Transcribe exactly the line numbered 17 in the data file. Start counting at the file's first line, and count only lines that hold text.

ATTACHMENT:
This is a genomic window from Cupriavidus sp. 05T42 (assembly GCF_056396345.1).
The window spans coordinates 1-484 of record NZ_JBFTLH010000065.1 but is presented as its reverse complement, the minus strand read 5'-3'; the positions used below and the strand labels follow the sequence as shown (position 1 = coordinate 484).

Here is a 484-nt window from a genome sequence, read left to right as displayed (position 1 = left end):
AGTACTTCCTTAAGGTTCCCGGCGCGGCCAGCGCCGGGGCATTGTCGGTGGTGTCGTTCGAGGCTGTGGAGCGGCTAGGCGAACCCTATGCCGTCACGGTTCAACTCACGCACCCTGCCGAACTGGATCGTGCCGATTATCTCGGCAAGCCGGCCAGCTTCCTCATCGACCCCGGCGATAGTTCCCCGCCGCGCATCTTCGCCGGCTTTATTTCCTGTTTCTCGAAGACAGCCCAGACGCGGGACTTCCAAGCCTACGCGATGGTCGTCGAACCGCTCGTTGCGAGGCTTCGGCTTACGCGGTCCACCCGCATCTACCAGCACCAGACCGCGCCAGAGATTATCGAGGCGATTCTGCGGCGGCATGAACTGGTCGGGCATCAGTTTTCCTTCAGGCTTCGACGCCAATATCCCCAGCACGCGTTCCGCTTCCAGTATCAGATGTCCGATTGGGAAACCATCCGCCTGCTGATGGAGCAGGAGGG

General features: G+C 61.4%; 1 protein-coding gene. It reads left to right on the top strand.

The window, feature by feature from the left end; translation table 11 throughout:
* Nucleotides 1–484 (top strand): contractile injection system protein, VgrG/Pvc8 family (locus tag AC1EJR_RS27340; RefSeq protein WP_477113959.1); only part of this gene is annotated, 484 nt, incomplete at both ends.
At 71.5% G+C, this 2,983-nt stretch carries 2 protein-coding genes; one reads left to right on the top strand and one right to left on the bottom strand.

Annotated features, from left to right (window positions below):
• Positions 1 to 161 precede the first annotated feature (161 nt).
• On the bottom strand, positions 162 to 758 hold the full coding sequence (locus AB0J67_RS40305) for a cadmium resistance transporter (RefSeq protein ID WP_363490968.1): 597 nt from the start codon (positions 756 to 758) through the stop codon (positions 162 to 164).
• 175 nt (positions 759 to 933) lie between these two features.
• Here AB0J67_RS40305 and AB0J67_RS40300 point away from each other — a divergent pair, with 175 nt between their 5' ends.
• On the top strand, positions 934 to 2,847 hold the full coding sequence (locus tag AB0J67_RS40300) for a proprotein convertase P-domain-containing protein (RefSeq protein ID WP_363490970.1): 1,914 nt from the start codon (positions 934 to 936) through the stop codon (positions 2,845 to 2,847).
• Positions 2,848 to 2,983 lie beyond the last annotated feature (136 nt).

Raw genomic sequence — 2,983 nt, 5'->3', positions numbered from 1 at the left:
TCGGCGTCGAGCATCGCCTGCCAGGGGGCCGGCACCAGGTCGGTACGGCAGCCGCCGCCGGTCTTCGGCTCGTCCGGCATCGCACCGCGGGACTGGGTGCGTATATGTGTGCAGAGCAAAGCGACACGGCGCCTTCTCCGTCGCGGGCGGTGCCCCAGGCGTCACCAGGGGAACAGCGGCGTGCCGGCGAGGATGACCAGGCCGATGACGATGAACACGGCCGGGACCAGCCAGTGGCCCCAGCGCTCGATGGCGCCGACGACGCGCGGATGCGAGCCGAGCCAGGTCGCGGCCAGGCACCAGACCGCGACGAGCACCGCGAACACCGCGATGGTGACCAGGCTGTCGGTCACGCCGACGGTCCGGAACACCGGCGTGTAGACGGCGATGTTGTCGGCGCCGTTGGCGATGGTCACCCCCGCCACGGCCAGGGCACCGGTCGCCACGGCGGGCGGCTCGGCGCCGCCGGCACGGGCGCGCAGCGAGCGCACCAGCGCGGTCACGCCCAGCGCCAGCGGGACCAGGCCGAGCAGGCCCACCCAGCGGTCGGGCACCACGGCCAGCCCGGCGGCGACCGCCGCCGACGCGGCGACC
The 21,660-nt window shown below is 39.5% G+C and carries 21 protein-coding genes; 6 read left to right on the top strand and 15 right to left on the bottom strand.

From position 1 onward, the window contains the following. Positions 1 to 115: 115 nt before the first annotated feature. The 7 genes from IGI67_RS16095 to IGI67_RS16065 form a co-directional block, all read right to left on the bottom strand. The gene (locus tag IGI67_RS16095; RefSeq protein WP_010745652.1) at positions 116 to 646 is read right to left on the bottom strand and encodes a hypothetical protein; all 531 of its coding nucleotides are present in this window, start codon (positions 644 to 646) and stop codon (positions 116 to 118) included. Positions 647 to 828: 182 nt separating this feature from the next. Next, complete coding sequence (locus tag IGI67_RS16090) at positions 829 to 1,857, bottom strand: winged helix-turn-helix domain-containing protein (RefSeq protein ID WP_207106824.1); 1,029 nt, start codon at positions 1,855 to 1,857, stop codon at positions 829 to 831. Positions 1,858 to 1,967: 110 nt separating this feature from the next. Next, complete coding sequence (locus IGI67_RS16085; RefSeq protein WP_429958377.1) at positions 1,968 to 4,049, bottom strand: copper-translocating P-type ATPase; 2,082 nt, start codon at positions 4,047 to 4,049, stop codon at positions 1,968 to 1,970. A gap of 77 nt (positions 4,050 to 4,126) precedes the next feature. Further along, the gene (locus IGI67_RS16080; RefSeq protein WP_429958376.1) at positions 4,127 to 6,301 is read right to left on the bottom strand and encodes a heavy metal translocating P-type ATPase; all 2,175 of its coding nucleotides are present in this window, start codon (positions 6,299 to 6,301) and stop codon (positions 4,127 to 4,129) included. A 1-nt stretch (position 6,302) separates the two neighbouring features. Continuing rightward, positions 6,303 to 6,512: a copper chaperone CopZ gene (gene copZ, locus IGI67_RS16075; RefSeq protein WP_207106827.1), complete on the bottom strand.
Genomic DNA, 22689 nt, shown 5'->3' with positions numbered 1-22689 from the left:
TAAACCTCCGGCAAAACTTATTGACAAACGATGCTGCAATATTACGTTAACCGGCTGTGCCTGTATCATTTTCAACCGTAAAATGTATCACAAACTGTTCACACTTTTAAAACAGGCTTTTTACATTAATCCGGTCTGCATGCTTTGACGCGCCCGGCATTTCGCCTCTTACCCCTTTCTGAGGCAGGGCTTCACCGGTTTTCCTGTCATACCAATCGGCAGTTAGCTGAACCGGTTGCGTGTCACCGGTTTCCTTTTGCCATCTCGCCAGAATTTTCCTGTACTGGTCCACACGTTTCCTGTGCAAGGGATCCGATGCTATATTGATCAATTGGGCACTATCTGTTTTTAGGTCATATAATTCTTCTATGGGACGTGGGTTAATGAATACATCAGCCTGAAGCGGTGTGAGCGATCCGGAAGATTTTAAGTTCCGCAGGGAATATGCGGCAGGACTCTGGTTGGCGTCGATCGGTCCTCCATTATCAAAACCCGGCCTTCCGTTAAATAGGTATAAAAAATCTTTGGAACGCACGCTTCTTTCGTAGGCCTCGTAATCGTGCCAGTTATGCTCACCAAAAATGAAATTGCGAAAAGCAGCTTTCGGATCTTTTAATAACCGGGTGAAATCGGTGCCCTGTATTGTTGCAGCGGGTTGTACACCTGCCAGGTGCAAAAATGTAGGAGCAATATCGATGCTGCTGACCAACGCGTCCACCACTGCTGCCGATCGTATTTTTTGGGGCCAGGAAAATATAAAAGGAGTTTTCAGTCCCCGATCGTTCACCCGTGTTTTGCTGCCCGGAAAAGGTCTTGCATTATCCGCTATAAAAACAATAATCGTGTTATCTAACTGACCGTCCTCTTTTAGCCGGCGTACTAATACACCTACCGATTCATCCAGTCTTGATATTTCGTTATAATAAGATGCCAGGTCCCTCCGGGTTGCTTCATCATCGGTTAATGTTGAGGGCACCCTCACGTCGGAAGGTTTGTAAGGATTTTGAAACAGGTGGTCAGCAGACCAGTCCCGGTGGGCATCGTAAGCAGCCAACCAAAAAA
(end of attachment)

TCGGCGTCGAGCATCGCCTGCCAGGGGGCCGGCACCAGGTCGGTACGGCAGCCGCCGCCGGTCTTCGGCTCGTCCGGCATCGCACCGCGGGACTGGGTGCGTATATGTGTGCAGAGCAAAGCGACACGGCGCCTTCTCCGTCGCGGGCGGTGCCCCAGGCGTCACCAGGGGAACAGCGGCGTGCCGGCGAGGATGACCAGGCCGATGACGATGAACACGGCCGGGACCAGCCAGTGGCCCCAGCGCTCGATGGCGCCGACGACGCGCGGATGCGAGCCGAGCCAGGTCGCGGCCAGGCACCAGACCGCGACGAGCACCGCGAACACCGCGATGGTGACCAGGCTGTCGGTCACGCCGACGGTCCGGAACACCGGCGTGTAGACGGCGATGTTGTCGGCGCCGTTGGCGATGGTCACCCCCGCCACGGCCAGGGCACCGGTCGCCACGGCGGGCGGCTCGGCGCCGCCGGCACGGGCGCGCAGCGAGCGCACCAGCGCGGTCACGCCCAGCGCCAGCGGGACCAGGCCGAGCAGGCCCACCCAGCGGTCGGGCACCACGGCCAGCCCGGCGGCGACCGCCGCCGACGCGGCGACC